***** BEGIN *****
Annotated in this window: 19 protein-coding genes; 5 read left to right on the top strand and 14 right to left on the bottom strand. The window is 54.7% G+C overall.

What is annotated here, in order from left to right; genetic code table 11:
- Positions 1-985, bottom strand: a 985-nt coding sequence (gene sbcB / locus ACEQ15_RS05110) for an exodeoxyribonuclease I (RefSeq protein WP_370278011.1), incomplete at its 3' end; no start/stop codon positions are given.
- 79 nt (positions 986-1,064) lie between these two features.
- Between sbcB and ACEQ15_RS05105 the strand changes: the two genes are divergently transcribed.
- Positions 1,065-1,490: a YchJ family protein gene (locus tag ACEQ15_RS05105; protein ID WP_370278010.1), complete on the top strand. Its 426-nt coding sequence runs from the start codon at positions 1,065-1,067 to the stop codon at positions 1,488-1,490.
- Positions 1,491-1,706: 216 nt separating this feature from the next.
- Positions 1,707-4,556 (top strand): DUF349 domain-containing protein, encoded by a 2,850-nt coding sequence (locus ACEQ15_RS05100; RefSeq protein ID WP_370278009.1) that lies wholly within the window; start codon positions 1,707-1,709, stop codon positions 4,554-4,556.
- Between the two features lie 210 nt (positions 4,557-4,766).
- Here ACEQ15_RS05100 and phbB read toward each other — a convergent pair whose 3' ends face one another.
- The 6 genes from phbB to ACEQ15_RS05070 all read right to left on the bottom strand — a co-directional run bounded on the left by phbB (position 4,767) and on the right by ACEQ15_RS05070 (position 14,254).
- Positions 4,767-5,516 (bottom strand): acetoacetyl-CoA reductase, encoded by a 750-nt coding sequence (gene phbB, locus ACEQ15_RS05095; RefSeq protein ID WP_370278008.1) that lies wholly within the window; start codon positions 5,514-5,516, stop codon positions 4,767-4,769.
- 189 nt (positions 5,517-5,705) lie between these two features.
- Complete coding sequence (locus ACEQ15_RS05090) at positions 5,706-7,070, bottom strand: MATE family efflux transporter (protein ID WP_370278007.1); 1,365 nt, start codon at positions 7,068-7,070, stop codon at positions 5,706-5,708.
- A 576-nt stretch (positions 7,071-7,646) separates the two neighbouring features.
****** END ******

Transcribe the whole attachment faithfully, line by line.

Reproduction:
Annotated in this window: 19 protein-coding genes; 5 read left to right on the top strand and 14 right to left on the bottom strand. The window is 54.7% G+C overall.

What is annotated here, in order from left to right; genetic code table 11:
- Positions 1-985, bottom strand: a 985-nt coding sequence (gene sbcB / locus ACEQ15_RS05110) for an exodeoxyribonuclease I (RefSeq protein WP_370278011.1), incomplete at its 3' end; no start/stop codon positions are given.
- 79 nt (positions 986-1,064) lie between these two features.
- Between sbcB and ACEQ15_RS05105 the strand changes: the two genes are divergently transcribed.
- Positions 1,065-1,490: a YchJ family protein gene (locus tag ACEQ15_RS05105; protein ID WP_370278010.1), complete on the top strand. Its 426-nt coding sequence runs from the start codon at positions 1,065-1,067 to the stop codon at positions 1,488-1,490.
- Positions 1,491-1,706: 216 nt separating this feature from the next.
- Positions 1,707-4,556 (top strand): DUF349 domain-containing protein, encoded by a 2,850-nt coding sequence (locus ACEQ15_RS05100; RefSeq protein ID WP_370278009.1) that lies wholly within the window; start codon positions 1,707-1,709, stop codon positions 4,554-4,556.
- Between the two features lie 210 nt (positions 4,557-4,766).
- Here ACEQ15_RS05100 and phbB read toward each other — a convergent pair whose 3' ends face one another.
- The 6 genes from phbB to ACEQ15_RS05070 all read right to left on the bottom strand — a co-directional run bounded on the left by phbB (position 4,767) and on the right by ACEQ15_RS05070 (position 14,254).
- Positions 4,767-5,516 (bottom strand): acetoacetyl-CoA reductase, encoded by a 750-nt coding sequence (gene phbB, locus ACEQ15_RS05095; RefSeq protein ID WP_370278008.1) that lies wholly within the window; start codon positions 5,514-5,516, stop codon positions 4,767-4,769.
- 189 nt (positions 5,517-5,705) lie between these two features.
- Complete coding sequence (locus ACEQ15_RS05090) at positions 5,706-7,070, bottom strand: MATE family efflux transporter (protein ID WP_370278007.1); 1,365 nt, start codon at positions 7,068-7,070, stop codon at positions 5,706-5,708.
- A 576-nt stretch (positions 7,071-7,646) separates the two neighbouring features.